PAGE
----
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  • September 2009

    Report: Imaging Equipment Utilization Rates Lower Than Assumed

    Radiology Business Management Association

    Article:

    Imaging Equipment Utilization Rates Lower Than Assumed

    Authors:

    Radiology Business Management Association (RBMA)

    Summary:

    The Radiology Business Management Association (RBMA) conducted a survey of its members with freestanding/outpatient imaging centers to collect imaging equipment specific information in anticipation of possible actions to be taken by the United States Congress and the Centers for Medicare & Medicaid Services (CMS). Based on the information obtained from this survey – the most recent and comprehensive data collection of its kind to-date – RBMA calculated equipment utilization rates using two different methodologies for diagnostic imaging services, advanced diagnostic imaging services, and centers located in rural and non-rural settings.

    RBMA found diagnostic imaging utilization rates that are far below those that have been proposed in Congress (75 percent in the CHAMP Act1 and in the recently released U.S. House of Representatives “Tri Committee” healthcare reform bill2), the “normative” 90 percent standard recommended by the Medicare Payment Advisory Commission (MedPAC) for equipment costing $1 million or more3, or the Administration’s proposal of a 95 percent utilization rate4. Moreover, RBMA’s results suggest a significant difference in equipment utilization between rural vs. non-rural providers. It follows then that any increase in the utilization rate could greatly harm rural imaging centers’ continued ability to provide imaging care to patients within their communities.

    RBMA recommends that Medicare’s utilization rate for medical equipment be based on actual and timely equipment utilization data collection, ensuring the provision of accurate and robust information for decision makers in formulating evidence-based policy rather than projections of efficiency.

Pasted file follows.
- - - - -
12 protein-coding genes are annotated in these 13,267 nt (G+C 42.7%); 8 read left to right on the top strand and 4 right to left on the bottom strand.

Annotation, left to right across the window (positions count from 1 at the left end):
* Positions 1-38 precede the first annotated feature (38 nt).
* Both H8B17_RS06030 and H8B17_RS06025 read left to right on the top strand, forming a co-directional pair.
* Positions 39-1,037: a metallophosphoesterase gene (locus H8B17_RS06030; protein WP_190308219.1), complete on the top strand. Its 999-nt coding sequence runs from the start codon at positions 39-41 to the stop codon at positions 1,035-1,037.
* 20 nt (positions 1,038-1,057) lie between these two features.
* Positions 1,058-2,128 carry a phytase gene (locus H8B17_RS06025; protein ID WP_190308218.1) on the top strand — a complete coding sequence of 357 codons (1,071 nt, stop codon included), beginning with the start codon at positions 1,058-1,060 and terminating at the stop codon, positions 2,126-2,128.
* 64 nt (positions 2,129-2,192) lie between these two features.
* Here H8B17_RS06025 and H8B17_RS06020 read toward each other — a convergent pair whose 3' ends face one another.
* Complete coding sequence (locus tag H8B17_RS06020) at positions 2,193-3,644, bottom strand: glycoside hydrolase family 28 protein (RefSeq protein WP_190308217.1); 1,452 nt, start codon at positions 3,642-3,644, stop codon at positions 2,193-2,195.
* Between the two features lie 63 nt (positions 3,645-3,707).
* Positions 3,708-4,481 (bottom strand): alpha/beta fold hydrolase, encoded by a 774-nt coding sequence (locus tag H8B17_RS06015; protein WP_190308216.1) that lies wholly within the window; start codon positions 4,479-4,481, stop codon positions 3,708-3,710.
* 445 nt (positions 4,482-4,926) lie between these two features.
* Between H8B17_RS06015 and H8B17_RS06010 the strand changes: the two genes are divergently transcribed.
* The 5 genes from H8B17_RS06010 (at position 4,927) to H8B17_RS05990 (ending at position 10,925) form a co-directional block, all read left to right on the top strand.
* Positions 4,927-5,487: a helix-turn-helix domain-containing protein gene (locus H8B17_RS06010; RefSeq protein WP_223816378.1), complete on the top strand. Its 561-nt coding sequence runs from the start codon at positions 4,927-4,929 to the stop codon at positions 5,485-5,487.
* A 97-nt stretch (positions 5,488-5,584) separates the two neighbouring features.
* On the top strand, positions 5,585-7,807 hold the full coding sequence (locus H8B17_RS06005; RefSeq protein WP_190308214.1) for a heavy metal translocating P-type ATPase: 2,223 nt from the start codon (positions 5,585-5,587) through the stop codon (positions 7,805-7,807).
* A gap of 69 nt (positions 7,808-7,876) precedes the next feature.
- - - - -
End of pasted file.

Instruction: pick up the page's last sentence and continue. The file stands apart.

RBMA further warns that an excessive utilization rate may hamper freestanding/outpatient facilities’ ability to introduce new and emerging diagnostic services that may help further prevent and detect disease.

    In conclusion, RBMA’s survey findings are more consistent with CMS’ current equipment utilization assumption of 50 percent rather than the higher rates proposed by either Congress or the White House.
    RBMA cautions that imaging care would experience multiple adverse impacts from any increase in equipment utilization rate that does not reflect actual use in practice. Rural imaging centers’ provision of services and all freestanding/outpatient centers’ ability to adopt new imaging services to further advance disease detection and prevention would particularly be affected.

    These findings also reinforce the need for CMS and diagnostic imaging community stakeholders to work together to develop a more comprehensive and timely equipment utilization data survey for a more factual read on how diagnostic imaging services are currently used in actual practice.

    Click here to access and read the full report.

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